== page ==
Pet dogs that have anxiety exhibit neurological abnormalities that mirror those seen in people with mental health issues, new research has revealed. These findings may have major implications for the treatment of canines with emotional distress while also shedding light on the neurology of anxiety-related disorders in our own species.
To reach these conclusions, the study authors conducted brain scans on 38 pet dogs using non-invasive functional magnetic resonance imaging (fMRI). Meanwhile, pooch participants’ owners completed the so-called Canine Behavioral Assessment & Research Questionnaire in order to help the authors assess each dog’s anxiety level.
Overall, 13 dogs were classified as anxious while the remaining 25 were designated healthy. The researchers imaged the animals’ brains while they were at rest, thus enabling them to observe general differences in functional brain connectivity between the two groups.
In general terms, anxious dogs displayed stronger neural connections between the amygdala and other regions of the brain’s anxiety network. “We detected higher connectivity between amygdala-hippocampus, amygdala-mesencephalon, amygdala-thalamus, frontal lobe-hippocampus, frontal lobe-thalamus, and hippocampus-thalamus, all part of the anxiety circuit,” write the study authors.
This is significant because the amygdala and hippocampus are associated with memory, arousal, excitement, and fear in both dogs and humans. “Dysfunctions of these regions can lead to anxiety symptoms like more fear, less excitability, less trainability and so on,” say the researchers.
Explaining their data in layman’s terms, the authors say that “there is better communication efficiency between these regions and the rest of the network when confronted with anxiety.” This, in turn, backs up a “well-accepted hypothesis” linking anxiety disorders with “increased or overactive functioning in the salience network.”
When analyzing the brain activity patterns behind specific traits like aggression, fear, and trainability, the researchers found a number of interesting parallels between nervous dogs and anxious humans. For example, excessive attachment or attention-seeking was associated with altered connectivity within the thalamus, which matches up perfectly with previous research on anxiety in people.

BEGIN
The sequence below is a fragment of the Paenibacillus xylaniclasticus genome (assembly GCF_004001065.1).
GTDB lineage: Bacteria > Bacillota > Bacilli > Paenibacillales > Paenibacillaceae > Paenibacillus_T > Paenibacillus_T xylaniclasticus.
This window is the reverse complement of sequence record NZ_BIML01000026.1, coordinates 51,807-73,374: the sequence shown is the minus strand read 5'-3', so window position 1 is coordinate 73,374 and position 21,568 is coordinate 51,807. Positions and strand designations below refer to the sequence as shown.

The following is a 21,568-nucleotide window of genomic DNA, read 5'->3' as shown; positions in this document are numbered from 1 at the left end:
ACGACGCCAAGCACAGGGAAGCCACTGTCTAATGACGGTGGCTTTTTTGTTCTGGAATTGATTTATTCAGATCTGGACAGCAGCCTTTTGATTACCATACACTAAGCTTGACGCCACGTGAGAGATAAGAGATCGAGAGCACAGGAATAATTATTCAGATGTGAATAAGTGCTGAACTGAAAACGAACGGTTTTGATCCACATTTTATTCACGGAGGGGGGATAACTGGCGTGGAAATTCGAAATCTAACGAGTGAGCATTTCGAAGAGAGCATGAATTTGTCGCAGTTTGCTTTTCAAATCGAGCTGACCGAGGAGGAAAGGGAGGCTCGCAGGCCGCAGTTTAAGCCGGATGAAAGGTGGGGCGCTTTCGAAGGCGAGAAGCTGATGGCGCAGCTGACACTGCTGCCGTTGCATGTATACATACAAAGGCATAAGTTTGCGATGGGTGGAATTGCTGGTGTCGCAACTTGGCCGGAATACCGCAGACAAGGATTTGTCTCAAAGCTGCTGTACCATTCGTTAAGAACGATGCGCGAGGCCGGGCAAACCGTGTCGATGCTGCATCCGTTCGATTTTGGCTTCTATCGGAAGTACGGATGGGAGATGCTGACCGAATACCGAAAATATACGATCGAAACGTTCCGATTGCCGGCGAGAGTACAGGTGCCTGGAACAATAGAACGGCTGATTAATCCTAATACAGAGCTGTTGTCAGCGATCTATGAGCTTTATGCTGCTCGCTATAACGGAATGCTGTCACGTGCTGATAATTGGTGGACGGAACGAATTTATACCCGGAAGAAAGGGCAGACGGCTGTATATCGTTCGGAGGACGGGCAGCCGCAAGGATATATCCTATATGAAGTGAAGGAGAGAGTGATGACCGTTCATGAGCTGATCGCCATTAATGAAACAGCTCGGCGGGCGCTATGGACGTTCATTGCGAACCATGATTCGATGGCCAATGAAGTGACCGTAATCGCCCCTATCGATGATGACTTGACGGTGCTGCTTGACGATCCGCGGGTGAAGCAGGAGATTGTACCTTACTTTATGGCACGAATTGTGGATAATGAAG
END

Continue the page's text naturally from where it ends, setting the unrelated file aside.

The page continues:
Likewise, dogs that pathologically chase or are particularly aggressive towards other dogs showed alterations in the frontal lobe, which is in line with previous studies linking dysfunction in this part of the brain with depression and anxiety symptoms in humans.
In an email to IFLScience, study author Yangfeng Xu explained that “the anxiety dog brain study is the base for our further research. We want to use transcranial magnetic stimulation (TMS) [to treat] anxious dogs in the future.”
“By knowing more about the mechanisms of anxiety in dogs, we can have better understanding in applying TMS in dogs. From a future clinical viewpoint, the results of our study are therefore relevant for the treatment of patients with anxiety disorders in both human and veterinary medicine.”
Animal models of neuropathology are valuable as they provide some insight into how mental health issues may manifest in our own brains. Most research on this topic involves rodents, although studying dogs allowed the authors to observe how anxiety plays out in the brain of a species with a larger cortex.
Overall, the researchers say their findings “provide important insight into pathophysiological mechanisms of anxiety in dogs, which can lead to more personalized and effective therapies, and together with other animal research, build a bridge to the understanding of human behavior (and vice versa).”
The study is published in the journal PLOS ONE.